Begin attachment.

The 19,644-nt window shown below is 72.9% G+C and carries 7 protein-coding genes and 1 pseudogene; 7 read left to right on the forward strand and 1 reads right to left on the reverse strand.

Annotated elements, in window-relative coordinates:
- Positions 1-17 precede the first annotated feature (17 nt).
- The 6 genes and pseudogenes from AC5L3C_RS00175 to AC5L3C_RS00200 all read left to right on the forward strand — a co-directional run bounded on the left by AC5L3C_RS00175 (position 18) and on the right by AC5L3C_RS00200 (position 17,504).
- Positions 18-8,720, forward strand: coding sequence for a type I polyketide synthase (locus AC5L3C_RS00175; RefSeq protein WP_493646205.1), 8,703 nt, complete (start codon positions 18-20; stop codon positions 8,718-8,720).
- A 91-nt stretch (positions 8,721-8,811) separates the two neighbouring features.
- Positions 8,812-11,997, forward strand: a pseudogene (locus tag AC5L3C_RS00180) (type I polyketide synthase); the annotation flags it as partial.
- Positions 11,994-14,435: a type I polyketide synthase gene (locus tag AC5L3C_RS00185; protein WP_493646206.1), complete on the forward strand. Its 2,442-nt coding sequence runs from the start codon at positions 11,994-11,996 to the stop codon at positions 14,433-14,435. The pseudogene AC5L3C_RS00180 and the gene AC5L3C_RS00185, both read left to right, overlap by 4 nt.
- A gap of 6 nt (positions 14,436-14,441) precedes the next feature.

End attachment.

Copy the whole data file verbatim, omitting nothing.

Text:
The 19,644-nt window shown below is 72.9% G+C and carries 7 protein-coding genes and 1 pseudogene; 7 read left to right on the forward strand and 1 reads right to left on the reverse strand.

Annotated elements, in window-relative coordinates:
- Positions 1-17 precede the first annotated feature (17 nt).
- The 6 genes and pseudogenes from AC5L3C_RS00175 to AC5L3C_RS00200 all read left to right on the forward strand — a co-directional run bounded on the left by AC5L3C_RS00175 (position 18) and on the right by AC5L3C_RS00200 (position 17,504).
- Positions 18-8,720, forward strand: coding sequence for a type I polyketide synthase (locus AC5L3C_RS00175; RefSeq protein WP_493646205.1), 8,703 nt, complete (start codon positions 18-20; stop codon positions 8,718-8,720).
- A 91-nt stretch (positions 8,721-8,811) separates the two neighbouring features.
- Positions 8,812-11,997, forward strand: a pseudogene (locus tag AC5L3C_RS00180) (type I polyketide synthase); the annotation flags it as partial.
- Positions 11,994-14,435: a type I polyketide synthase gene (locus tag AC5L3C_RS00185; protein WP_493646206.1), complete on the forward strand. Its 2,442-nt coding sequence runs from the start codon at positions 11,994-11,996 to the stop codon at positions 14,433-14,435. The pseudogene AC5L3C_RS00180 and the gene AC5L3C_RS00185, both read left to right, overlap by 4 nt.
- A gap of 6 nt (positions 14,436-14,441) precedes the next feature.